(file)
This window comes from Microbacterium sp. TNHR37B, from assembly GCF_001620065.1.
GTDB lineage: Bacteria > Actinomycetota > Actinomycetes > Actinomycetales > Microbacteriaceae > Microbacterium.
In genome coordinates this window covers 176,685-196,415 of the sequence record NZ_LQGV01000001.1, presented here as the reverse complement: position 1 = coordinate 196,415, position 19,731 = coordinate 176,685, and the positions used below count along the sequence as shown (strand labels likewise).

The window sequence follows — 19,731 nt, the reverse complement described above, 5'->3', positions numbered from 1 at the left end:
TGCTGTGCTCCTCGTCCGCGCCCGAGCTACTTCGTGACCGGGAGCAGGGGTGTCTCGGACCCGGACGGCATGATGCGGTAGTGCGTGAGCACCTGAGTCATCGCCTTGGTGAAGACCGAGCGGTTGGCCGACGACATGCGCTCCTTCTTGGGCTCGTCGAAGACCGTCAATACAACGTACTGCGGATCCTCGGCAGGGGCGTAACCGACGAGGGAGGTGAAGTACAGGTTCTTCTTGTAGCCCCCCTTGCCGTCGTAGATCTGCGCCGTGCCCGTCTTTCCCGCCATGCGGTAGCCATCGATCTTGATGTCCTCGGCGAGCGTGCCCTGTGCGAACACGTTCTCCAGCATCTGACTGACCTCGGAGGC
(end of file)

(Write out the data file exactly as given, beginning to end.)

This window comes from Microbacterium sp. TNHR37B, from assembly GCF_001620065.1.
GTDB lineage: Bacteria > Actinomycetota > Actinomycetes > Actinomycetales > Microbacteriaceae > Microbacterium.
In genome coordinates this window covers 176,685-196,415 of the sequence record NZ_LQGV01000001.1, presented here as the reverse complement: position 1 = coordinate 196,415, position 19,731 = coordinate 176,685, and the positions used below count along the sequence as shown (strand labels likewise).

The window sequence follows — 19,731 nt, the reverse complement described above, 5'->3', positions numbered from 1 at the left end:
TGCTGTGCTCCTCGTCCGCGCCCGAGCTACTTCGTGACCGGGAGCAGGGGTGTCTCGGACCCGGACGGCATGATGCGGTAGTGCGTGAGCACCTGAGTCATCGCCTTGGTGAAGACCGAGCGGTTGGCCGACGACATGCGCTCCTTCTTGGGCTCGTCGAAGACCGTCAATACAACGTACTGCGGATCCTCGGCAGGGGCGTAACCGACGAGGGAGGTGAAGTACAGGTTCTTCTTGTAGCCCCCCTTGCCGTCGTAGATCTGCGCCGTGCCCGTCTTTCCCGCCATGCGGTAGCCATCGATCTTGATGTCCTCGGCGAGCGTGCCCTGTGCGAACACGTTCTCCAGCATCTGACTGACCTCGGAGGC